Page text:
August 22nd, 2007
Big Mac Museum a Cheesy Tribute to a Culinary Icon
By Cristina Rouvalis
Today on Route 30, North Huntingdon begins honoring a double-decker burger
Cleveland has its Rock and Roll Hall of Fame and Museum to celebrate the likes of Mick Jagger and the Beatles. Washington has its Smithsonian National Air and Space Museum to highlight such milestones as man on the moon.
North Huntingdon is honoring another type of human achievement by turning the words “twoallbeefpattiesspecialsaucelettucecheese picklesonionsonasesameseedbun” into a tourist destination.
Only time will tell how many visitors will flock to the Westmoreland County town to the McDonald’s Big Mac Museum Restaurant, where they can be photographed in front of the world’s largest Big Mac (14 feet by 12 feet).
Or how many tour busloads will crowd around the handcrafted walnut cases displaying the first Big Mac bun toaster and the contraption that now squirts out special sauce (a third of an ounce on both the top and bottom buns).
Or if amateur fast-food historians will recognize the various boxes that have wrapped up the Big Mac, the sinfully sloppy sandwich invented 40 years ago in Uniontown by Jim “MJ” Delligatti.
But the museum, which opens today on Route 30, touts the classic double-decker burger as American as apple pie and baseball. The free museum and restaurant combo also serves as a tribute to Mr. Delligatti, a Fox Chapel resident who, at 89, is going strong, still coming to work every day after decades of Big Mac consumption (almost as though he were trying to disprove critics who say fast food is killing us).
Considering its narrow niche—one fattening sandwich—the museum/restaurant has a lot of Big Mac memorabilia oozing out of its display cases.
In fact, Mike Delligatti, the McDonald’s owner/operator who dreamed up the idea for the museum as a tribute to his father, consulted the Senator John Heinz Pittsburgh Regional History Center for ideas. So the museum has a high-tech worldwide Big Mac map, a chart of the foreign currency values found in the “Big Mac Index” and subtle wallpaper with gray lettering that says “Twoallbeefpatties ...”
Nothing too McCheesy here.
Just as you walk into the regional history center and see photos of the late Mr. Heinz, you walk into the Big Mac Museum and see a large photograph of Mr. Delligatti.
“We call him Big Mac Daddy,” said son Mike, whose family owns 18 McDonald’s restaurants in Western Pennsylvania.
There is also a bronze bust of Mr. Delligatti, who celebrates his 50th year as a McDonald’s franchisee, and his beloved Big Mac. And the giant Big Mac statue sits in a state-of-the-art play area with jungle noises and animals painted on the walls.
Mr. Delligatti was 49 when he concocted the Big Mac, spending a few weeks developing the special sauce. He said McDonald’s headquarters was “very cautious” initially before giving him the go-ahead. Corporate officials told him he could only use ingredients in the store—a single-sliced bun, instead of the double-sliced one he wanted.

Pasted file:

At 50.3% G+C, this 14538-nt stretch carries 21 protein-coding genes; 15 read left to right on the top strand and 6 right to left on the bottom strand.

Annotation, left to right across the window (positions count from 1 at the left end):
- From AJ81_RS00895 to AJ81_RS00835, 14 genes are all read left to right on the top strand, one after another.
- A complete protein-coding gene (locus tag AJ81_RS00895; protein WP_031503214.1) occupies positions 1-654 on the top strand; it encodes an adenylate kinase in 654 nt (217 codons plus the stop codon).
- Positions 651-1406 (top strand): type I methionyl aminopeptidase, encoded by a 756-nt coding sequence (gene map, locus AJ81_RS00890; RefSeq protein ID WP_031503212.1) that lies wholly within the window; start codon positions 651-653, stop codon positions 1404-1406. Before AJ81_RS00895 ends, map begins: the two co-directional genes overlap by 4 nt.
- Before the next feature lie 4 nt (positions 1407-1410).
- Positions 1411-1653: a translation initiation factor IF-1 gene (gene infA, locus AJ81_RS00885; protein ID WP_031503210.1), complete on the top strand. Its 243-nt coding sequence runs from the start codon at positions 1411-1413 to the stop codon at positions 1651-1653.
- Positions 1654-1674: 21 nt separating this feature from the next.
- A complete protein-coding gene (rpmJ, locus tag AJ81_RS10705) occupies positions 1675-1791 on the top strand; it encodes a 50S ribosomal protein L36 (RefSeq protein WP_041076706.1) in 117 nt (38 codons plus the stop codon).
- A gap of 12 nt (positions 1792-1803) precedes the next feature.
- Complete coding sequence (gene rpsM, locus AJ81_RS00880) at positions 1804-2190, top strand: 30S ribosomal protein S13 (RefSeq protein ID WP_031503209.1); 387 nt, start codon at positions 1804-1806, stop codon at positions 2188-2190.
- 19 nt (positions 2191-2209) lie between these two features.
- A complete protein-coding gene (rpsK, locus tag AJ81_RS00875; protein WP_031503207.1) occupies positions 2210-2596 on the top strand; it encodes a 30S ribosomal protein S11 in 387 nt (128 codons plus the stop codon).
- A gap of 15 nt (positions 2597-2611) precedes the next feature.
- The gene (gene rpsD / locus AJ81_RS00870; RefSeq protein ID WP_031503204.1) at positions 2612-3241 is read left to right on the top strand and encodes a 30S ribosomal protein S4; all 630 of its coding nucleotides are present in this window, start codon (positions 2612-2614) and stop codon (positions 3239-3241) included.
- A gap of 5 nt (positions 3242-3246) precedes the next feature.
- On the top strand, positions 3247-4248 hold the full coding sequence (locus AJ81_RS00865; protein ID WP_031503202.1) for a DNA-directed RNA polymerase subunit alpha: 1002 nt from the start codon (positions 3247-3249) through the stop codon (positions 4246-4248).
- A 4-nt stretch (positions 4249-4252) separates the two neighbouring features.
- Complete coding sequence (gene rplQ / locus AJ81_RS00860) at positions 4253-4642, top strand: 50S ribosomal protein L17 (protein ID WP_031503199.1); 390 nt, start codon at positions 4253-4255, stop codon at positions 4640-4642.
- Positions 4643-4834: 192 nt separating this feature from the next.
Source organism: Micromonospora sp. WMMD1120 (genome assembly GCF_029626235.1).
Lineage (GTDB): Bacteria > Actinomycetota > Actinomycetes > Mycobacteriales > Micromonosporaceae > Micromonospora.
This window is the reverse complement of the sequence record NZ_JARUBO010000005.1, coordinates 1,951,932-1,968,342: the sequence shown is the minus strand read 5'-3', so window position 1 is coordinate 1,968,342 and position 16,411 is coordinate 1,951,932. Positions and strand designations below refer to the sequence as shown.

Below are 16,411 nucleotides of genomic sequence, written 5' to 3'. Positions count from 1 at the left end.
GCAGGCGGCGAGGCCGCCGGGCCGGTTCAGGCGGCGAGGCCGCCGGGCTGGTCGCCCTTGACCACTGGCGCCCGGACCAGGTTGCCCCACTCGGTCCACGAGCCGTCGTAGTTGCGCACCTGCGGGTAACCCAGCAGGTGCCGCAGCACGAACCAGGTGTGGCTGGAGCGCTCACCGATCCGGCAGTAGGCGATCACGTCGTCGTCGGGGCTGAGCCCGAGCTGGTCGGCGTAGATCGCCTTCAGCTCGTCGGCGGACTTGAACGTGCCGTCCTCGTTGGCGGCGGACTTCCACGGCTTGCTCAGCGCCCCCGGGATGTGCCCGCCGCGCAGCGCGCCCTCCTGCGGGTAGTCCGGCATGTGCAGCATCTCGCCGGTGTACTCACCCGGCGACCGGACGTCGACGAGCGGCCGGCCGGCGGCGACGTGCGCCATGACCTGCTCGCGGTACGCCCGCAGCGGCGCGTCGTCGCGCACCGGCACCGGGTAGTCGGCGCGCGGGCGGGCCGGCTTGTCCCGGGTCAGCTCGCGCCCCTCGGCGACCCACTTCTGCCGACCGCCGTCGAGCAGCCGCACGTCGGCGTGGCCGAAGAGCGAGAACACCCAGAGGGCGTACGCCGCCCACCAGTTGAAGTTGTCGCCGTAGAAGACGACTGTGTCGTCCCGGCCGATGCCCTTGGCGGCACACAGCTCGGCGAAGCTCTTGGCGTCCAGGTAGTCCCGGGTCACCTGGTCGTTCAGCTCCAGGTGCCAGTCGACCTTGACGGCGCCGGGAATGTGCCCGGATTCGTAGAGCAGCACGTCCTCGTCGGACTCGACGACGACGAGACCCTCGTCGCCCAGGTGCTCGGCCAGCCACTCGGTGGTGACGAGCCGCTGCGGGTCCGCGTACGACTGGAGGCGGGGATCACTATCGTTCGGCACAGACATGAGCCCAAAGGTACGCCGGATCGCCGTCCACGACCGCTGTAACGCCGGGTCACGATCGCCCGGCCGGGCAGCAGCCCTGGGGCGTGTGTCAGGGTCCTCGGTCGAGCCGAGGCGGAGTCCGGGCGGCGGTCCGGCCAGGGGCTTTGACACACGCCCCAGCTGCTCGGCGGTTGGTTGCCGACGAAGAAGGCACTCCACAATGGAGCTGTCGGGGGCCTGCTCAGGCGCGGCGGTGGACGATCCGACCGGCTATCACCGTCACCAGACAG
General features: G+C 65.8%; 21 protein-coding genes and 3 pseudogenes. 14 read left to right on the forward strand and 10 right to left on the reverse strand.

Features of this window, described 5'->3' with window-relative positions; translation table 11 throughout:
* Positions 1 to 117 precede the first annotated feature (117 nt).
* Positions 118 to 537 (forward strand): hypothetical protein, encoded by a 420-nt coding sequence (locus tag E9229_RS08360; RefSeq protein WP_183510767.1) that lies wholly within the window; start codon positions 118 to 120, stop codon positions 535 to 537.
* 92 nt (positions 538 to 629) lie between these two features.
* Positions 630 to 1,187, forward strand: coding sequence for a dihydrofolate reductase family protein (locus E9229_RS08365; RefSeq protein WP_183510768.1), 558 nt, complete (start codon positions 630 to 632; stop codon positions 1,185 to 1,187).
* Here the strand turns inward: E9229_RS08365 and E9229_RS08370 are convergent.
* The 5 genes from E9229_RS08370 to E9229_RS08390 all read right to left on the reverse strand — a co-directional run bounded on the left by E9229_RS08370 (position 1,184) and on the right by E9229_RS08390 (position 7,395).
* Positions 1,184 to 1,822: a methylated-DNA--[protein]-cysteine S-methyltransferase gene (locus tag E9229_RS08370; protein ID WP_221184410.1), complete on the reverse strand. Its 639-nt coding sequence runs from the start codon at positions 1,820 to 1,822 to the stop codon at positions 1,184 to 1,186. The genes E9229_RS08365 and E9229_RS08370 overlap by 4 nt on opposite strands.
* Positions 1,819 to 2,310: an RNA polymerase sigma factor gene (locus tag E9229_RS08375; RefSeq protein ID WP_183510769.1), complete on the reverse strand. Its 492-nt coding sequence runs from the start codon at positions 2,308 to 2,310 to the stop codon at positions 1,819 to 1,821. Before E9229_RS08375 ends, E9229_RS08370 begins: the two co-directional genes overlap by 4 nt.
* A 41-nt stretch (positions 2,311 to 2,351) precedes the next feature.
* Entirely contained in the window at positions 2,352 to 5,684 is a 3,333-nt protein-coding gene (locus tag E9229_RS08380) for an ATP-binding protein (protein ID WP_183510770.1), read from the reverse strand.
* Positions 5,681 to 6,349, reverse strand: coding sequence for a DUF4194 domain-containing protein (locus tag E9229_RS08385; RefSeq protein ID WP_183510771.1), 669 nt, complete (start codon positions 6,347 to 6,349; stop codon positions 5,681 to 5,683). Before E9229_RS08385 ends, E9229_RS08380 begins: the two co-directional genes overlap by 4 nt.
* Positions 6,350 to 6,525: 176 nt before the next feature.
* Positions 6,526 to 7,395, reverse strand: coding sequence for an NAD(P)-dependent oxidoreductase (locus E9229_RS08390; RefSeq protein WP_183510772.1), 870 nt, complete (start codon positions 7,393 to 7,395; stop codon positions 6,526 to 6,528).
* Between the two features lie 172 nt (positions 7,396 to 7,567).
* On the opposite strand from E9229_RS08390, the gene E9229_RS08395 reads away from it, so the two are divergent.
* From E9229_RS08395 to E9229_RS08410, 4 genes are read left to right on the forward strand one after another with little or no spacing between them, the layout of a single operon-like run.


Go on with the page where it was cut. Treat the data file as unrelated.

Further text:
“I tried to make the sandwich without the middle slice. But it was too messy,’’ with the special sauce soaking through.
So Mr. Delligatti went out and bought a double-sliced bun for his double-decker hamburger and sold it for 45 cents in 1967 in his McDonald’s in Uniontown—the city whose photo image fills one wall of the museum.
It sold so well in Western Pennsylvania that McDonald’s unveiled the Big Mac nationally in 1968 in silver and blue wrapping, and dubbed it the Big Attraction. Mr. Delligatti had no idea it would sell 550 million a year in the United States today or be sold in 100 countries.
Contrary to popular belief, he didn’t get a percentage of Big Mac sales or a big raise from his invention. “Everybody thinks I did. But no way. All I got was a plaque.”
And now a museum.
The most famous advertising jingle—“twoallbeefpatties ...” was created in 1974 by Keith Reinhard, chairman of the New York ad agency DDB Worldwide, and the jingle became even more popular after a man-on-the-street promotion gave anyone who could recite it correctly in four seconds or less a free Big Mac. The bloopers were played on another commercial. One wall shows the history of Big Mac Advertising, from Big Mac Attack to Mac Tonight. A regional commercial that aired this summer shows a mother serving “Little Jimmy” a hamburger and the little boy saying, “It needs to be bigger.”
The museum, which was paid for by both Jim Delligatti and McDonald’s, is a love letter to the Big Mac.
But the pop culture icon has been maligned on Morgan Spurlock’s Academy Award-nominated documentary “Super Size Me” and by other critics. At 540 calories and 29 grams of fat (the museum doesn’t spout such unflattering factoids), the Big Mac is sometimes held up as a symbol of why Americans are fat and getting fatter.
“If McDonald’s was to amply describe the Big Mac’s deleterious effect on the nation’s and world’s health, they would need a very, very large museum,” said Robert Weissman, managing director of Commercial Alert, a D.C.-based watchdog group concerned about excessive commercialization.
“Maybe they would need to super-size their museum.”
But the Delligattis point to the salads and fruit offered in McDonald’s restaurants, whose new format includes bistro tables and recessed lighting that shout coffee shop, not fast food joint. (Mr. Weissman counters that the healthy food is an afterthought after all the criticism. “It is not the McSalad Museum.")
But the father of the Big Mac says everything in moderation.
“You have to have some responsibility for what you do,” Mr. Delligatti said. “I eat at McDonald’s all the time and it makes me healthy.”
Mr. Delligatti has never tired of his invention. He still eats on average one Big Mac a week, and he likes gazing at the hulking statue of his sandwich in the Big Mac Museum. “To me, it looks beautiful.”